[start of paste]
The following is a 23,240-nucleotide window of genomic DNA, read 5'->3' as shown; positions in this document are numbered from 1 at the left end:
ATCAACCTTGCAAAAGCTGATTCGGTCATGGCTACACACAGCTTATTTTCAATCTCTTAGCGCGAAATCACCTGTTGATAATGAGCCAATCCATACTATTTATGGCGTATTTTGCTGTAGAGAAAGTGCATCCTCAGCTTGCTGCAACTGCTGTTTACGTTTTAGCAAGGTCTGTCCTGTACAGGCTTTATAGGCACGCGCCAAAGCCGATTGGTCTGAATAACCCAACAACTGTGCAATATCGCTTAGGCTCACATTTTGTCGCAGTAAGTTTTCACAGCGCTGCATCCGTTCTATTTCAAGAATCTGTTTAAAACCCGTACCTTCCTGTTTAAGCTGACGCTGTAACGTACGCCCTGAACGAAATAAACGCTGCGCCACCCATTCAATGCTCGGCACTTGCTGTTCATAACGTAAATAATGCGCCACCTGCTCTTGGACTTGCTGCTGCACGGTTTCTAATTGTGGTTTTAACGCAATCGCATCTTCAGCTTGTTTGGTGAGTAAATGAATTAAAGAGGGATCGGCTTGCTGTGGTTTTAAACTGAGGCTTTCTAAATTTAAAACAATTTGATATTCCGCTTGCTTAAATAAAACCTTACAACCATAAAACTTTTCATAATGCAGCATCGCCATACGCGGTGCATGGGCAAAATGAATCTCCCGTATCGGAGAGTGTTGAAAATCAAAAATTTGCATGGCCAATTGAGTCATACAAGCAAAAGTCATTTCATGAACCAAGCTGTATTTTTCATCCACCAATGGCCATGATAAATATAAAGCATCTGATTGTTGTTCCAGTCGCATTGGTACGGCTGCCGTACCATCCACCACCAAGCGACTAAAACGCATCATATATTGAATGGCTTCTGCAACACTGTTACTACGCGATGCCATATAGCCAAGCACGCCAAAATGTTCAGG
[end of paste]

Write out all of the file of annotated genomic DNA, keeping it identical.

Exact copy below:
The following is a 23,240-nucleotide window of genomic DNA, read 5'->3' as shown; positions in this document are numbered from 1 at the left end:
ATCAACCTTGCAAAAGCTGATTCGGTCATGGCTACACACAGCTTATTTTCAATCTCTTAGCGCGAAATCACCTGTTGATAATGAGCCAATCCATACTATTTATGGCGTATTTTGCTGTAGAGAAAGTGCATCCTCAGCTTGCTGCAACTGCTGTTTACGTTTTAGCAAGGTCTGTCCTGTACAGGCTTTATAGGCACGCGCCAAAGCCGATTGGTCTGAATAACCCAACAACTGTGCAATATCGCTTAGGCTCACATTTTGTCGCAGTAAGTTTTCACAGCGCTGCATCCGTTCTATTTCAAGAATCTGTTTAAAACCCGTACCTTCCTGTTTAAGCTGACGCTGTAACGTACGCCCTGAACGAAATAAACGCTGCGCCACCCATTCAATGCTCGGCACTTGCTGTTCATAACGTAAATAATGCGCCACCTGCTCTTGGACTTGCTGCTGCACGGTTTCTAATTGTGGTTTTAACGCAATCGCATCTTCAGCTTGTTTGGTGAGTAAATGAATTAAAGAGGGATCGGCTTGCTGTGGTTTTAAACTGAGGCTTTCTAAATTTAAAACAATTTGATATTCCGCTTGCTTAAATAAAACCTTACAACCATAAAACTTTTCATAATGCAGCATCGCCATACGCGGTGCATGGGCAAAATGAATCTCCCGTATCGGAGAGTGTTGAAAATCAAAAATTTGCATGGCCAATTGAGTCATACAAGCAAAAGTCATTTCATGAACCAAGCTGTATTTTTCATCCACCAATGGCCATGATAAATATAAAGCATCTGATTGTTGTTCCAGTCGCATTGGTACGGCTGCCGTACCATCCACCACCAAGCGACTAAAACGCATCATATATTGAATGGCTTCTGCAACACTGTTACTACGCGATGCCATATAGCCAAGCACGCCAAAATGTTCAGG